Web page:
And how long does the entire makeup process take?
It’s about three and half-hours in the morning and it’s about forty-five minutes to take it off at night. My makeup artist is Gabriel De Cunto. And the only thing that makes it bearable is that the guys who do our make up are awesome. They’re really fun and easy to get along with. And they do a great job. Otherwise I would probably go old-fashioned crazy.

Do you think some people take the crew for granted?
Yeah. The truth is, those guys have worked on so many shows whether it’s Cavemen or Indiana Jones or Girlfriends, they’ve seen it all and they’ve done it all. They’ve been on more sets and have survived a lot longer than many of the biggest actors in Hollywood. And none of the shows would happen without them. Like the gaffers and the grips and the makeup artists, they’re the people who keep the machine going. All the writers could go on strike immediately, but if the gaffers went on strike, nobody would see anyone on television.

Have any of the old-timers had any stories or things to teach you?
Yeah. Be nice to teamsters. Be nice to everybody because they’re all good people and they deserve respect and if you’re mean to them, they can pee in your drinks.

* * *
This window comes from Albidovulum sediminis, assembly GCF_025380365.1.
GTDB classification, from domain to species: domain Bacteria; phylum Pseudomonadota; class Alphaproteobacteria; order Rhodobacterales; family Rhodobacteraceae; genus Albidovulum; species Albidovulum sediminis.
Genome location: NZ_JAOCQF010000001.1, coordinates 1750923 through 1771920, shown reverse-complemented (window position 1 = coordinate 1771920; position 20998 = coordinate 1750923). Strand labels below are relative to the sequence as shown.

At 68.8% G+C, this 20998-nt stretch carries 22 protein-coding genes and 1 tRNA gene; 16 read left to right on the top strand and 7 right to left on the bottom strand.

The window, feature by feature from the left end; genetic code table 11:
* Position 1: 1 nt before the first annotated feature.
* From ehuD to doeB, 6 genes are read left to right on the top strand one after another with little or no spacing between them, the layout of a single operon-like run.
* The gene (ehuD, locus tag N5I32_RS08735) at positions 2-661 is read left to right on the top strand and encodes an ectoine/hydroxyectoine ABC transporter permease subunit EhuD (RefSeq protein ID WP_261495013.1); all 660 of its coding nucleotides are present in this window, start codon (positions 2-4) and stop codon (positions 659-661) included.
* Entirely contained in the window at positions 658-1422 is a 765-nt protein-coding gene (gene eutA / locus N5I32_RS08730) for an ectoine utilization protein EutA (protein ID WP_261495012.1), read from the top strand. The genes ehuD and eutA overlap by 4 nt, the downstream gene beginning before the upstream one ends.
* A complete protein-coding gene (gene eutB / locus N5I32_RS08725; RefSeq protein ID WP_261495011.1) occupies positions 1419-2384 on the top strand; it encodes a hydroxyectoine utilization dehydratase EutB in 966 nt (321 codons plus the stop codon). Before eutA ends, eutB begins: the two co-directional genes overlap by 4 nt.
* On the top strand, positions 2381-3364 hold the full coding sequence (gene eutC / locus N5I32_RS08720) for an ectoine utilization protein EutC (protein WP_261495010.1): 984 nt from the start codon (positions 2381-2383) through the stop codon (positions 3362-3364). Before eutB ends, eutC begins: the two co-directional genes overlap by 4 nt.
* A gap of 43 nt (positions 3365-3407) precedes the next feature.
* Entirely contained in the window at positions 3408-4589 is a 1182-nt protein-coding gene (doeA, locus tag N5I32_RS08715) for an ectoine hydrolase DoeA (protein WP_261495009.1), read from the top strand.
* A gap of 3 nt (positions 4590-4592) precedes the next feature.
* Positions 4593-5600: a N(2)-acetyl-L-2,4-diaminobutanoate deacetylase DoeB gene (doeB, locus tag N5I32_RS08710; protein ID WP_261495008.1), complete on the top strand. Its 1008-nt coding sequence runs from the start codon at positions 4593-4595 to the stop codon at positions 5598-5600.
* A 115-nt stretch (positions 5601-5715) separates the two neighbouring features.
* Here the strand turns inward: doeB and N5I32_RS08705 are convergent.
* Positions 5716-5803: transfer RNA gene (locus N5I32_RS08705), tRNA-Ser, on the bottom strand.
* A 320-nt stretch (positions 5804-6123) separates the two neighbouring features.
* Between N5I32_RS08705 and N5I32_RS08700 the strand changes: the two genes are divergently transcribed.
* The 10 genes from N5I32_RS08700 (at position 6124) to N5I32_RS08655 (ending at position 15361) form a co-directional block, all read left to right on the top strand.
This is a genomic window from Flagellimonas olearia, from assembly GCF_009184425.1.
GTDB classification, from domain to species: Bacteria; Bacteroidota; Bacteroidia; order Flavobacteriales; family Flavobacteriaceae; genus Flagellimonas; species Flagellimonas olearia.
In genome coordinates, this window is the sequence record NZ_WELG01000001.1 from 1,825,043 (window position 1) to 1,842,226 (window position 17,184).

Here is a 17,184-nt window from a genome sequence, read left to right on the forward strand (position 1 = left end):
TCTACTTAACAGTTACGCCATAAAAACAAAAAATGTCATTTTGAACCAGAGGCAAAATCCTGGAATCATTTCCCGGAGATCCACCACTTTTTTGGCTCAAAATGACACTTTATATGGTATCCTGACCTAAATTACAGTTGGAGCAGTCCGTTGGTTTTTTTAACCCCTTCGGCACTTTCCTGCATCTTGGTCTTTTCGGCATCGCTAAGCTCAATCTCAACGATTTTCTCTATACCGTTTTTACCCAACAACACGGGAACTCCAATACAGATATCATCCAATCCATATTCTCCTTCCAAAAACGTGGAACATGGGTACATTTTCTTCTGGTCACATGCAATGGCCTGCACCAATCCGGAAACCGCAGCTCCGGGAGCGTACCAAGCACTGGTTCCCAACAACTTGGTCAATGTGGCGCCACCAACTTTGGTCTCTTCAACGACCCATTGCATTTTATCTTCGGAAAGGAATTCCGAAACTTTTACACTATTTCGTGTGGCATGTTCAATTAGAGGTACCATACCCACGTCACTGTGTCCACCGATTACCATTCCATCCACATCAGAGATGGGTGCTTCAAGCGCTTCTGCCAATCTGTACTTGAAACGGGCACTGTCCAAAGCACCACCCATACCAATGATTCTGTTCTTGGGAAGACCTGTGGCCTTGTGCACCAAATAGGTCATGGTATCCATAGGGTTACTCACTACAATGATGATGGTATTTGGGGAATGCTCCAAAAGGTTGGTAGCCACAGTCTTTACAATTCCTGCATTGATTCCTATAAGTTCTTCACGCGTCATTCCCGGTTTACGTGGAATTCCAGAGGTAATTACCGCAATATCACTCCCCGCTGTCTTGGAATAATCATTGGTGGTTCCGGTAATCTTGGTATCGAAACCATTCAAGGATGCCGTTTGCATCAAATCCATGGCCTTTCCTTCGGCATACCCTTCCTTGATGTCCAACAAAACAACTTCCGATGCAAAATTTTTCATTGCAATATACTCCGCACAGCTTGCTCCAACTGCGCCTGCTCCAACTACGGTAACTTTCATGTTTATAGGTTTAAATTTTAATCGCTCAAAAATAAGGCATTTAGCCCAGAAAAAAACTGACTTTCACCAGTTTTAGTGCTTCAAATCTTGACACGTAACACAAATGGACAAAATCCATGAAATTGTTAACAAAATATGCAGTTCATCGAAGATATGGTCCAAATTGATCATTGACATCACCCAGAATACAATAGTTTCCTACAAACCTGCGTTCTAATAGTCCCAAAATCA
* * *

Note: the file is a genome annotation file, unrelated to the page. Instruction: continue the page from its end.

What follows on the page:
So, does all that makeup make it difficult for you to see and, as a result, make you easier to sneak up on?
Well, it’s very easy for someone to sneak up on me in general because I welcome the world with open arms. But my peripheral vision is not great. Plus, people don’t know this, but we de-evolve our eyes to be like a caveperson, so my eyes are much, much worse when I am out of character. So our peripheral vision is worse, I have trouble distinguishing between different colors, but ironically my night vision is much better.

You do a lot of character work in your live comedy. What sort of approach do you take when you go up on stage?